By 2017, it’s predicted 90% of all internet traffic will be video content. They’re easily digestible and offer a chance to show the world how awesome you are. Plus, people are more likely to watch a video than read an article, and having video content boosts SEO rankings – driving traffic to your site.
So what are you waiting for? You don’t have to invest in anything fancy because there are many inexpensive alternatives to suit any budget. Here’s our guide to the best value video equipment:
1. Be Smart
According to Mobile Marketing 72% of people in the UK own a smartphone and 89% of 18-29 year olds in the US own one too according to another report. If you’re one of them, you already own the means to record, and these days most phones film in HD. Just be sure to shoot in 16:9 (landscape) rather than 4:3 (portrait), as this looks more professional.
2. Use Your Apps
A variety of free apps are available to improve videos on phones or tablets. Horizon addresses the above mentioned framing issue, while Lightt is a quick-and-easy editing tool that allows you to add unique filters and special effects.
3. Browse for Bargains
With smartphones increasing in popularity and digital cameras improving in quality, camcorders are quickly becoming obsolete. However, this means camcorder prices are falling and there are some real bargains to be had. The Toshiba CAMILEO-X400RD, for instance, has great features and is only £89.99 ($150) on Amazon.
4. Say Cheese!
If you’d prefer to buy an entry-level DSLR (Digital single-lens reflex… or ‘fancy camera’), the Nikon D5100 has great reviews and is available for a knockdown £279 ($460) at SLRHut. It offers full 1920 x 1080 filming and has built-in editing features.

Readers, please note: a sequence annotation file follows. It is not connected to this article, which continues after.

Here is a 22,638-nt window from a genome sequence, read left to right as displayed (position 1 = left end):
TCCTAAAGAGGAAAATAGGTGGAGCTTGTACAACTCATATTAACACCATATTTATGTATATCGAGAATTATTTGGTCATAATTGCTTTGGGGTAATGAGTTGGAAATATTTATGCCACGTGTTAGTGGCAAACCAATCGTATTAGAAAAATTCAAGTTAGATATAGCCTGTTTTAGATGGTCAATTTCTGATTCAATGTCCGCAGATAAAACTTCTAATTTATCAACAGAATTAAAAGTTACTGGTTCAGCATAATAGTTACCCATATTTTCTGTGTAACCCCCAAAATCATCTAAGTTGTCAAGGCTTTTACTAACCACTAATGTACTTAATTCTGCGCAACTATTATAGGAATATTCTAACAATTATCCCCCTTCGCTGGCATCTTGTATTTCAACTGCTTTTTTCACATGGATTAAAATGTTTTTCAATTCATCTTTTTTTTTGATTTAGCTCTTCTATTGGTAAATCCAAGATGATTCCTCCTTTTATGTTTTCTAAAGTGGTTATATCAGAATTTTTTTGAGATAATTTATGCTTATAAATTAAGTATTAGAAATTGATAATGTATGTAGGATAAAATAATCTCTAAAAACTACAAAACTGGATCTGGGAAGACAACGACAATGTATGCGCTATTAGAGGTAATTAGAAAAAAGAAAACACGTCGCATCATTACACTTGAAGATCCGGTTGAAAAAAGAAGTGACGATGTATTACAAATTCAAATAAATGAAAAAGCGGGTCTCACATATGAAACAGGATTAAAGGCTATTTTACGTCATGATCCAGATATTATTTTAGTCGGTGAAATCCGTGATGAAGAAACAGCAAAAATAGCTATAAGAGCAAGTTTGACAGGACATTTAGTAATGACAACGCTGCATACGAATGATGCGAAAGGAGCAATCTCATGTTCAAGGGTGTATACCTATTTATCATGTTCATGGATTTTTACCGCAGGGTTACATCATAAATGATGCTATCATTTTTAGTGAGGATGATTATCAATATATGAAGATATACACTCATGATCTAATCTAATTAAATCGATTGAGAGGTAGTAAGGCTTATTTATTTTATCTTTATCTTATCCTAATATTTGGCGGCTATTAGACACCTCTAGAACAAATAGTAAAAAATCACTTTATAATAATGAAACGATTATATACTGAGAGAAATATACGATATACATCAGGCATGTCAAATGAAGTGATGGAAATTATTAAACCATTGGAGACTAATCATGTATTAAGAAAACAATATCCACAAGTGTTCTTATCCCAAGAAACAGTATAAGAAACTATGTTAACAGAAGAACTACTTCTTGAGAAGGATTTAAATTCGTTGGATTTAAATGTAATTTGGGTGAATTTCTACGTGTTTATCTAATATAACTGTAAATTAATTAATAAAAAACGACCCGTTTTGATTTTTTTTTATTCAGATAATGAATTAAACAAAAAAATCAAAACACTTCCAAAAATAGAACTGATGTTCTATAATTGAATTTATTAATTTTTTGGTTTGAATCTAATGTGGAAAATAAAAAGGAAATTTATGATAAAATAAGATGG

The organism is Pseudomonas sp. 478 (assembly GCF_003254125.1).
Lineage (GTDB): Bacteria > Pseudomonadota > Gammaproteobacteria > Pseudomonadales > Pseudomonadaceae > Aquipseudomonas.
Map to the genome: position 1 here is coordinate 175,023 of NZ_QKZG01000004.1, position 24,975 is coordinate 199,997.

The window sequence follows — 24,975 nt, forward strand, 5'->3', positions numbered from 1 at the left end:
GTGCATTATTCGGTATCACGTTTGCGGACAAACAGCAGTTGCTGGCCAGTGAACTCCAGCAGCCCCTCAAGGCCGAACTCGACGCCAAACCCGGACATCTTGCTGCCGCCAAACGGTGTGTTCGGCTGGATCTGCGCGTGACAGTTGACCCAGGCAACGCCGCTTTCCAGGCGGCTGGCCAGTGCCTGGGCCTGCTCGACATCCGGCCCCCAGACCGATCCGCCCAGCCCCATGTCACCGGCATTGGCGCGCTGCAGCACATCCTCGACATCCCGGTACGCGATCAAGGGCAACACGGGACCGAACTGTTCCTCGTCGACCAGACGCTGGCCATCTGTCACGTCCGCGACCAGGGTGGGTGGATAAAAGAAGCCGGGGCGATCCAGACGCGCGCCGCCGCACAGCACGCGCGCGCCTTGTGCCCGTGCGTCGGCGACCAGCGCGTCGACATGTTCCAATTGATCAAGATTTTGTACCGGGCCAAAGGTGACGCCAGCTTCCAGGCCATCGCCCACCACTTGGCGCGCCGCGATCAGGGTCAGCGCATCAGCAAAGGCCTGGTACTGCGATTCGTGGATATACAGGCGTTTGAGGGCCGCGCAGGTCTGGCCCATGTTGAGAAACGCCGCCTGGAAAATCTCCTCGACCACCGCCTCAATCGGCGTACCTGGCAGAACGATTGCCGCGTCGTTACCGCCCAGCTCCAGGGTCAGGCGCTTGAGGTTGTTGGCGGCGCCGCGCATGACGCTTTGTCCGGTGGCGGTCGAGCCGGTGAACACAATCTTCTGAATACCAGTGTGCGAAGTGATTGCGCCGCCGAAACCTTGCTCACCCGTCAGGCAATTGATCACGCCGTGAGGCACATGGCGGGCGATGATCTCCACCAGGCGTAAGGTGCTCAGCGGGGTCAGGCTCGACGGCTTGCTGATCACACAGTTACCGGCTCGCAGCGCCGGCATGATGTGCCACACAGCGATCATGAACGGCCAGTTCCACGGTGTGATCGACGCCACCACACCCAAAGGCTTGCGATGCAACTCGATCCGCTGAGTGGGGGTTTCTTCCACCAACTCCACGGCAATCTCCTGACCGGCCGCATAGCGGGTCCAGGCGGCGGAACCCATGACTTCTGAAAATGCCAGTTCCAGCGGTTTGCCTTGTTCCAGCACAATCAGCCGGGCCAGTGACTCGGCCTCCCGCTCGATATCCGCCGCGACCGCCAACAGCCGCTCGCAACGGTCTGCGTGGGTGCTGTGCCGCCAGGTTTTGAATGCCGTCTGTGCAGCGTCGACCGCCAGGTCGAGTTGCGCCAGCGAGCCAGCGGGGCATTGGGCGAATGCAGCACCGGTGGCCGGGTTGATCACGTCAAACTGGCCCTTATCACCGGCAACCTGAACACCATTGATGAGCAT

If your videos are going to be more adventurous, the Drift HD Ghost range is a safe bet. Available from just £155 ($257), you get a lot of bang for your buck. It’s waterproof up to 9ft and has reinforced casing to protect the LCD screen. The inbuilt wifi enables you to operate remotely, and the lens rotates so you can adjust to capture any angle.
Keeping the shot steady is a hallmark of professionalism, so avoid ‘shaky hand syndrome’ and get a tripod. Virtually all tripods use the universal screw that fits any camera, and a variety of grips are now available for smartphones. Failing all else, at least prop your device on a table or chair to ensure it stays still.
7. Take The Mic
Most smartphones come with a microphone for handsfree calls, but you can use this to improve sound quality when recording online videos. Here’s a great video to show you how.
When it comes to the background, avoid having any clutter or unnecessary distractions in shot. If you’re indoors, try recreating that studio feel by hanging a plain sheet behind you, or simply stand in front of a plain wall. With the right lighting, it can look great.
9. Brighter is Better
There’s little need to invest in professional lighting, just make use of any lamps you have and bear three basic rules in mind: The ‘key light’ is brightest and should be placed at a 45° angle to your camera, avoiding a ‘deer in the headlights’ look for your subject; the ‘fill light’ should be placed on the other side, filling in any shadows; The ‘backlight’ should then shine down on your subject, making them stand out from the background.
10. It’s All in the Edit
Chances are your computer is pre-loaded with basic editing software, perhaps Windows Movie Maker or iMovie. If you’re new to video production, these entry-level packages will have all the functionality you need – you can add titles, increase audio levels, layer music, and play with special effects. But it’s advisable to keep things simple. Unless you’re looking for specialist features like multi-cam editing, it’s unlikely you’ll have to upgrade to industry-standard software.